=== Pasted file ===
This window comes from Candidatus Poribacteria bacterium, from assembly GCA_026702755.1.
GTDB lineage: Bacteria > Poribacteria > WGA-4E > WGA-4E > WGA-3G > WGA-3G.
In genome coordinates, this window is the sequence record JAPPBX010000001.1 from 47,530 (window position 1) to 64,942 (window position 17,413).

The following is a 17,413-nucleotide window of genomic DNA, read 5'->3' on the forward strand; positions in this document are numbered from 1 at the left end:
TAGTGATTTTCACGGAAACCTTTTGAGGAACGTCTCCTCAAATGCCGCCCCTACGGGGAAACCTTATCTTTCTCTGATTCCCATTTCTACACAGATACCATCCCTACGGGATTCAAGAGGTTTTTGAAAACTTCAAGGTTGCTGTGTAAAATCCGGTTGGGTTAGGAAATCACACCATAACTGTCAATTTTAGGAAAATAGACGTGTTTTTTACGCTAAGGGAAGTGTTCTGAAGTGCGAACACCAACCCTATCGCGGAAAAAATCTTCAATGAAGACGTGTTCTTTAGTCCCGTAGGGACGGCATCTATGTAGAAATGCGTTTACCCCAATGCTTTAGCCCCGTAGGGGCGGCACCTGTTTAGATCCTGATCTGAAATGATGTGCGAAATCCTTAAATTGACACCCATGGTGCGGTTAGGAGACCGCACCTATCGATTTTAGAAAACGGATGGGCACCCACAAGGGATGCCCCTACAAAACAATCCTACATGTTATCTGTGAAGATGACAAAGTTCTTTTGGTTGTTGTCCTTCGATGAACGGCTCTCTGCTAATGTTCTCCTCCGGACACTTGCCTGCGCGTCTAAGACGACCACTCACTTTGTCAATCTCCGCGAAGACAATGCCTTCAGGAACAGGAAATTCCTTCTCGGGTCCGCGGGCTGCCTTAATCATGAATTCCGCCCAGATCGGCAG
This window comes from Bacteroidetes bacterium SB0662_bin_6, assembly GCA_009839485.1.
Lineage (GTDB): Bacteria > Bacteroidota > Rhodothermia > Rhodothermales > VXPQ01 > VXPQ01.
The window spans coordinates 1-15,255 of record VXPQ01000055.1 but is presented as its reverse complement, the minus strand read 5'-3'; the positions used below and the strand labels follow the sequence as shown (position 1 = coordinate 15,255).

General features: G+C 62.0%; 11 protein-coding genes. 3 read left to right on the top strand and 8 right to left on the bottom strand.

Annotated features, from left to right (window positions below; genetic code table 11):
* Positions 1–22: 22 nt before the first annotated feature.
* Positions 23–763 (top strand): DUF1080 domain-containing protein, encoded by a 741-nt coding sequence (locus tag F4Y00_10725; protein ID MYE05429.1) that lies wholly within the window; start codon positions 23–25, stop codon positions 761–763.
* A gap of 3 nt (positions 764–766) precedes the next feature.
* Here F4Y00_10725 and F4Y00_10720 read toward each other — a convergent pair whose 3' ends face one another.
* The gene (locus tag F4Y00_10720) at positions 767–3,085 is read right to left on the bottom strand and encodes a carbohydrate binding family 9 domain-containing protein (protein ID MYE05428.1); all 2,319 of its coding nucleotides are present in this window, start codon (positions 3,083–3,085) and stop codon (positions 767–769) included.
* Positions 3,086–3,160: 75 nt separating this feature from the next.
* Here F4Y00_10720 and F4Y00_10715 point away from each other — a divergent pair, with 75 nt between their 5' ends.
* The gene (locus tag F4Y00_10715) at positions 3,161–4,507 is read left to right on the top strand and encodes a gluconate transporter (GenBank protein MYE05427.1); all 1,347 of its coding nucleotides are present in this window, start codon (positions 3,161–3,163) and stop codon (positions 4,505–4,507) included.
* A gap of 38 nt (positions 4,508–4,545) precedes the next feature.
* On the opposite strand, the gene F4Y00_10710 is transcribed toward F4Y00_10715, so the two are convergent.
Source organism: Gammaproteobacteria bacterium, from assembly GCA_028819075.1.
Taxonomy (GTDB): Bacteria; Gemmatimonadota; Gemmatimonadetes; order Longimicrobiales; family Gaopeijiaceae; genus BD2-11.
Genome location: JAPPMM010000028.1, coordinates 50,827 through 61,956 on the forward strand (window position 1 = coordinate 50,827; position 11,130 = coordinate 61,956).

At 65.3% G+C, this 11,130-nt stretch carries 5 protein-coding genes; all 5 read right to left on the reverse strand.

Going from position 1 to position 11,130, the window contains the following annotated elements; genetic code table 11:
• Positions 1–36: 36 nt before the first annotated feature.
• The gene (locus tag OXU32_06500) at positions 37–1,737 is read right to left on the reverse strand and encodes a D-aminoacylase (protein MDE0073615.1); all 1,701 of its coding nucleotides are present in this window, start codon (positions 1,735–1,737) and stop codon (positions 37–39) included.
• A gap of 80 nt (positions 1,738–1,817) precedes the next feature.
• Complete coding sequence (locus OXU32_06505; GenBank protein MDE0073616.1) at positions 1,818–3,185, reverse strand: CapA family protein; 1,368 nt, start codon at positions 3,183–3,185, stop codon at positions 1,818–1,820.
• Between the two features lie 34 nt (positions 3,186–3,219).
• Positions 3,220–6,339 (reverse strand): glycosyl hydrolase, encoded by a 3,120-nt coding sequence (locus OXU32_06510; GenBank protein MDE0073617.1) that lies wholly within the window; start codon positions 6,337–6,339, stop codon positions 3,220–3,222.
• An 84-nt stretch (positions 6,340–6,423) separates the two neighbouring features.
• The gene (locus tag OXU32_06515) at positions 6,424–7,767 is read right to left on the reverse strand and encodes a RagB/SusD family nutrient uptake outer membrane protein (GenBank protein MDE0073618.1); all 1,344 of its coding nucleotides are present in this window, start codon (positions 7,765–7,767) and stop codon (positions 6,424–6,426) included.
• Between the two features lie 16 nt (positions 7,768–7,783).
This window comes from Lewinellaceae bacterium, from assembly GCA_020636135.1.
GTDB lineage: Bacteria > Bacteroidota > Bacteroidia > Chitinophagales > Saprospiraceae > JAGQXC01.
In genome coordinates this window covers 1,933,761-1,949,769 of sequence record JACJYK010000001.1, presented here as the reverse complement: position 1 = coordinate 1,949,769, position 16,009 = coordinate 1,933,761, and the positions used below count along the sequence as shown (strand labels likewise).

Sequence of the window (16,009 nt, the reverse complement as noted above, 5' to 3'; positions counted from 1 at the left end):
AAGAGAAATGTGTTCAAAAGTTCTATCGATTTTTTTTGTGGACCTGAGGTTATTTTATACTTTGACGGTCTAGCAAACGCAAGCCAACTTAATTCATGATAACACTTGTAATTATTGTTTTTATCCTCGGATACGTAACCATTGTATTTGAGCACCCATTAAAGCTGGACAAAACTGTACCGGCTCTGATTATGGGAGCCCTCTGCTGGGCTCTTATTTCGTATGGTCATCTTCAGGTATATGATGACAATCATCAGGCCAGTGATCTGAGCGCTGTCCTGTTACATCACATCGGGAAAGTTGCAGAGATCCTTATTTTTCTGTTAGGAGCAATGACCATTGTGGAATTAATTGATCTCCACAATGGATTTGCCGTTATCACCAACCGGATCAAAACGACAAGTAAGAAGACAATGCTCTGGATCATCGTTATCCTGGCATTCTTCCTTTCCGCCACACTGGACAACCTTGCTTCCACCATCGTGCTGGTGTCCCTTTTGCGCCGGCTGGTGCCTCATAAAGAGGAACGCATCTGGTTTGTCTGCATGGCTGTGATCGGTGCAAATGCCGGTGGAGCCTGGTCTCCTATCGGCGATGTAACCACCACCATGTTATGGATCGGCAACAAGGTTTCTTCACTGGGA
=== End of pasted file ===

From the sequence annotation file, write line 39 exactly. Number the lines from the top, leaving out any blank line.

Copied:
AAGAGAAATGTGTTCAAAAGTTCTATCGATTTTTTTTGTGGACCTGAGGTTATTTTATACTTTGACGGTCTAGCAAACGCAAGCCAACTTAATTCATGATAACACTTGTAATTATTGTTTTTATCCTCGGATACGTAACCATTGTATTTGAGCACCCATTAAAGCTGGACAAAACTGTACCGGCTCTGATTATGGGAGCCCTCTGCTGGGCTCTTATTTCGTATGGTCATCTTCAGGTATATGATGACAATCATCAGGCCAGTGATCTGAGCGCTGTCCTGTTACATCACATCGGGAAAGTTGCAGAGATCCTTATTTTTCTGTTAGGAGCAATGACCATTGTGGAATTAATTGATCTCCACAATGGATTTGCCGTTATCACCAACCGGATCAAAACGACAAGTAAGAAGACAATGCTCTGGATCATCGTTATCCTGGCATTCTTCCTTTCCGCCACACTGGACAACCTTGCTTCCACCATCGTGCTGGTGTCCCTTTTGCGCCGGCTGGTGCCTCATAAAGAGGAACGCATCTGGTTTGTCTGCATGGCTGTGATCGGTGCAAATGCCGGTGGAGCCTGGTCTCCTATCGGCGATGTAACCACCACCATGTTATGGATCGGCAACAAGGTTTCTTCACTGGGA